The Philadelphia Phillies have added two new hitting coaches since the end of the 2012 regular season. Wally Joyner's hiring looks like another smart move.
Focusing on the plate
The coaching changes and additions that have taken place since the end of the season indicate that a bridge to the next Phillies' era is being built. Third base and infield coach Ryne Sandberg, bullpen coach Rod Nichols and hitting coach Steve Henderson should all inject new life into the top level of this organization.
The addition of assistant hitting coach Joyner offers a similar focus on specialization that the Nichols' hire highlighted. While Joyner's 2,060 career hits (for the California/Anaheim Angles, Kansas City Royals, San Diego Padres and Atlanta Braves) are impressive, his recent international experience as a hitting instructor is key for me.
I believe that 2013 will be the year that "old school" Phillies' hitters (of the undisciplined variety) will be faced with a choice of either getting with the new program, or facing future consequences. Anyone who thinks that long-term (or no-trade) contracts will prevent players from eventually being moved would be wise to accept a wait-and-see approach.
Everyone knows that the Phillies decided to bet heavily upon their pitching staff after they won the 2008 World Series. Over the course of a few seasons, general manager Ruben Amaro, Jr. made a number of moves that transformed the squad he inherited from Pat Gillick into a pitching-focused team.
He acquired Cliff Lee from the Cleveland Indians in 2009, famously traded him after that season ended and then signed him as a free agent one year later. He obtained Roy Halladay from the Toronto Blue Jays on that same December 2009 day that Lee was dealt to the Seattle Mariners. In July 2010, he acquired Roy Oswalt from the Houston Astros.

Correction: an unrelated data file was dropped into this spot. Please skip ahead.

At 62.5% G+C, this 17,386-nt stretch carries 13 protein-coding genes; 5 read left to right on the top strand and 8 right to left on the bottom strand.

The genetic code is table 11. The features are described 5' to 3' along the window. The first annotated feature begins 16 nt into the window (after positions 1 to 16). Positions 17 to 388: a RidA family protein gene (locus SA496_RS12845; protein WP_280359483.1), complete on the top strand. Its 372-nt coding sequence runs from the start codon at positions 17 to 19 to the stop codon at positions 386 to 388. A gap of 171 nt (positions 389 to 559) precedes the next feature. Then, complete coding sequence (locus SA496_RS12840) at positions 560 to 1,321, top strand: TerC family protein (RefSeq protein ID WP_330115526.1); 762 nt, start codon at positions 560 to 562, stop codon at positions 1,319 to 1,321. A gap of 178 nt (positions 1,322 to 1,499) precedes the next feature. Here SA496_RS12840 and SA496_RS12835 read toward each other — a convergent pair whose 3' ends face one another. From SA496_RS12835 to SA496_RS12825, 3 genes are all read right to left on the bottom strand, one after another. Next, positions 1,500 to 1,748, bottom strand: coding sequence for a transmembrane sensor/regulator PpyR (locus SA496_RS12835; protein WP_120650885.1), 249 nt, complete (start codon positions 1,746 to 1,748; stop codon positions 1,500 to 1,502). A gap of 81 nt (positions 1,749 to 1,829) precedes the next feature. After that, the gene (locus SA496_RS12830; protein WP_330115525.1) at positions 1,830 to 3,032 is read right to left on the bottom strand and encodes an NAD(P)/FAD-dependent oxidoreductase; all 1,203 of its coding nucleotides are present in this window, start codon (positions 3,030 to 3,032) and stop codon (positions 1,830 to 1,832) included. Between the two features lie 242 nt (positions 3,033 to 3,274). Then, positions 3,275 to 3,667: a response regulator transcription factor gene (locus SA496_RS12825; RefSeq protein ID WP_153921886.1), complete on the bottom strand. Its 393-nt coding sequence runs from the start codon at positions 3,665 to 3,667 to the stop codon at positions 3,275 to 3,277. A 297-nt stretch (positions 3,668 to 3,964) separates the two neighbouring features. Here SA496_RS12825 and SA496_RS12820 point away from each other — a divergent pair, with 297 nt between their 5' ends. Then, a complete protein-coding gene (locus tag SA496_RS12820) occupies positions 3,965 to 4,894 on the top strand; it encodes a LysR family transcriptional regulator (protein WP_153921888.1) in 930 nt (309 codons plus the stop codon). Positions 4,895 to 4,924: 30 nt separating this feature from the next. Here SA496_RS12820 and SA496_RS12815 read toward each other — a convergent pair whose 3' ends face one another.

Last offseason, he signed former Boston Red Sox closer Jonathan Papelbon to a large free agent contract. This summer, he re-signed Cole Hamels to a massive contract extension.
If someone were to digitally dig into the Phillies' 2009-2012 statistical pitching ditch nothing new would be learned that we don't already know. I, along with many other people across the baseball land, thought that Amaro was at the forefront of a major league shift (from hitting to pitching) in baseball eras.
While his overall pitching projection was right, his allocation of resources wasn't ideal. He didn't put enough emphasis on his offense and also didn't change enough parts in what has become an aging red pinstriped machine. That miscalculation prevented the Phillies from more strongly competing for a second World Series title.
Charlie Manuel detractors can shout as loud as they want to, but Philadelphia's offense simply hasn't been good enough to win since 2009. And enough already with referencing his past experience as a hitting coach. It's not any manager's job to go to the plate.
After another team wins this season's World Series, it will be very interesting to see what type of offensive players are added to the Phillies' roster. Hitters who are open to a disciplined plate approach seem likely to be on deck.
Sean O'Brien is based in the Philadelphia region. He began his professional career in the Scranton/Wilkes-Barre Red Barons' front office (the Philadelphia Phillies former Triple-A affiliate), later worked as a freelance sports writer and is currently a Featured Contributor in Sports for the Yahoo Contributor Network! You can follow him on Twitter @SeanyOB and also read his daily Sports Blog: Insight.
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